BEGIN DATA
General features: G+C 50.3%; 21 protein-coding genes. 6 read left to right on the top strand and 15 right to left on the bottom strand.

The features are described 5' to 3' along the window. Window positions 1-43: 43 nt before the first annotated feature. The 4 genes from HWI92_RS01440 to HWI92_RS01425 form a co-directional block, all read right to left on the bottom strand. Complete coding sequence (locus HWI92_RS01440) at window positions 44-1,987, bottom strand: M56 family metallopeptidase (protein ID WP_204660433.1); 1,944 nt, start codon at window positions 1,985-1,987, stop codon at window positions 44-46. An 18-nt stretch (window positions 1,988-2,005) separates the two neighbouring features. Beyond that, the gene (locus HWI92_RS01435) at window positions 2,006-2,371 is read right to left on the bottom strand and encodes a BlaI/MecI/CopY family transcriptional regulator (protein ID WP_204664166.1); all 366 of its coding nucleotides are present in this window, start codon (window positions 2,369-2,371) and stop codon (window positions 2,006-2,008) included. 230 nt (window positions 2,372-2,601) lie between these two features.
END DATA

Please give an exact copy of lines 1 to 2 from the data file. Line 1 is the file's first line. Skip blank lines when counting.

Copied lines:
General features: G+C 50.3%; 21 protein-coding genes. 6 read left to right on the top strand and 15 right to left on the bottom strand.

The features are described 5' to 3' along the window. Window positions 1-43: 43 nt before the first annotated feature. The 4 genes from HWI92_RS01440 to HWI92_RS01425 form a co-directional block, all read right to left on the bottom strand. Complete coding sequence (locus HWI92_RS01440) at window positions 44-1,987, bottom strand: M56 family metallopeptidase (protein ID WP_204660433.1); 1,944 nt, start codon at window positions 1,985-1,987, stop codon at window positions 44-46. An 18-nt stretch (window positions 1,988-2,005) separates the two neighbouring features. Beyond that, the gene (locus HWI92_RS01435) at window positions 2,006-2,371 is read right to left on the bottom strand and encodes a BlaI/MecI/CopY family transcriptional regulator (protein ID WP_204664166.1); all 366 of its coding nucleotides are present in this window, start codon (window positions 2,369-2,371) and stop codon (window positions 2,006-2,008) included. 230 nt (window positions 2,372-2,601) lie between these two features.